3. Stephen Jones said,

    March 21, 2009 @ 2:46 pm

    Surely they could record the deposition and then get somebody to type it. As the recording could be kept there would be a record against human error.

    [(myl) Well, in the first place, there is indeed a recording, at least in the cases under discussion here — that's how we're able to do what's described in the body of the post. So in some cases, the issue is mainly how to get an accurate transcript with a minimum of human labor.

    There are other cases where it also matters that the transcript is available in real time. In my (limited) understanding, the reasons to do this in court include making it possible for portions of the transcript to be read back when directed by the judge, and allowing access to the proceedings by hearing-impaired people. The same sort of techniques are used for real-time closed captioning. This web site of the California Official Court Reporters Association discusses a (future?) system where

    Judges and attorneys connect their computers to the court reporter's computer to receive real-time transcripts. The network allows them to highlight (in yellow) transcript excerpts and mark (in green) issues during the proceedings. This technology then generates an electronic database and index to search and organize information about the case.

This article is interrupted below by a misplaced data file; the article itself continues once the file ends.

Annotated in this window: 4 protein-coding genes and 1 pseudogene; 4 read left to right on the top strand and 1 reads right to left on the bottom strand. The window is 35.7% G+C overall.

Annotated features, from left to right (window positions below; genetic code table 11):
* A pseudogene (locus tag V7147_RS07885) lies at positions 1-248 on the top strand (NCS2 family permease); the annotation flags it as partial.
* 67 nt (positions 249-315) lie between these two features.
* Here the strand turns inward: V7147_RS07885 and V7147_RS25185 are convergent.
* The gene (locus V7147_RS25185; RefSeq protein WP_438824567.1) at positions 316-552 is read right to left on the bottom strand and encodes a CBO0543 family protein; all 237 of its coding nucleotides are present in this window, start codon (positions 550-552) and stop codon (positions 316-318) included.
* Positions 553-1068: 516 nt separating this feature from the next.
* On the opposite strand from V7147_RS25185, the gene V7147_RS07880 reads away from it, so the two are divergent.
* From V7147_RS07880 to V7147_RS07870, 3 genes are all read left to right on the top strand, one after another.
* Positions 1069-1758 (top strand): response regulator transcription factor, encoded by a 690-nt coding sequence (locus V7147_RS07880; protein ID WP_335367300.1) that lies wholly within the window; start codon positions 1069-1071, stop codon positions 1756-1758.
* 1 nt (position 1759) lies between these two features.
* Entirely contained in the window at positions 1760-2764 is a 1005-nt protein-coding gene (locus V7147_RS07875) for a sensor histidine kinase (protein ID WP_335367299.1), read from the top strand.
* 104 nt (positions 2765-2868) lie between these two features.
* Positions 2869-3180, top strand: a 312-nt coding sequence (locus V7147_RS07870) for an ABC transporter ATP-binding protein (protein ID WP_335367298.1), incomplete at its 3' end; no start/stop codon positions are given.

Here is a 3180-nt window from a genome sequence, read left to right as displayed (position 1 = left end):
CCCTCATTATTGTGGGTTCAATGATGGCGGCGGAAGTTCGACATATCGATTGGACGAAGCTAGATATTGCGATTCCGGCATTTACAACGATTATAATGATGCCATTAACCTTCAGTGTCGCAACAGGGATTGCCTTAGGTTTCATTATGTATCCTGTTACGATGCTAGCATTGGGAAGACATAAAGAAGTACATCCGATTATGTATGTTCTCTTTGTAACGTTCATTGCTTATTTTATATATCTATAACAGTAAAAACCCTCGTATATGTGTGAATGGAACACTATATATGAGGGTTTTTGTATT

Finally, I believe that the legal policies and practices in question originally evolved at a time before the invention of effective recording devices, when (originally manual, then mechanical) shorthand was the only way to create transcripts. I imagine that some of the rules (for example about how the official transcripts of depositions are created) reflect that history to some extent.

    However, if you think about the difficulty of guarding against the creation of fraudulent, artificially-edited digital recordings (no matter how accurately transcribed), it makes sense to require that the transcript should have to be produced by some professionally-certified third party who is actually present when the testimony is taken. ]

  4. dr pepper said,

    March 21, 2009 @ 9:20 pm

    One of my customers is a lawyer. Recently he called me to install some new software for a transcript service he'd signed up for. It's called For the Record. Anyway, to my surprise there was no transcript on the disk he got, just a recording in a proprietory format. That's why he needed my help. I went to the appriate website and downloaded and installed the appriprate player. I then listened to the first couple of minutes of hte recording. It was awful. I'm not a sound tech but i'm pretty sure that the microphone was not properly positioned or shielded. It might even have been the wrong impedence. The voices were indistinct, easily overwhelmed by shifting chairs and other background noises.Obviously, that is inexcusable, but at least if there had been a transcript there'd be a chance of knowing what the words were.

  5. Mark A. Mandel said,

    March 21, 2009 @ 11:15 pm

    Presumably the X-axis is labeled in seconds. I found it hard to think about it that way, so I added minutes labeling — by hand, so it's close enough but not exact. See .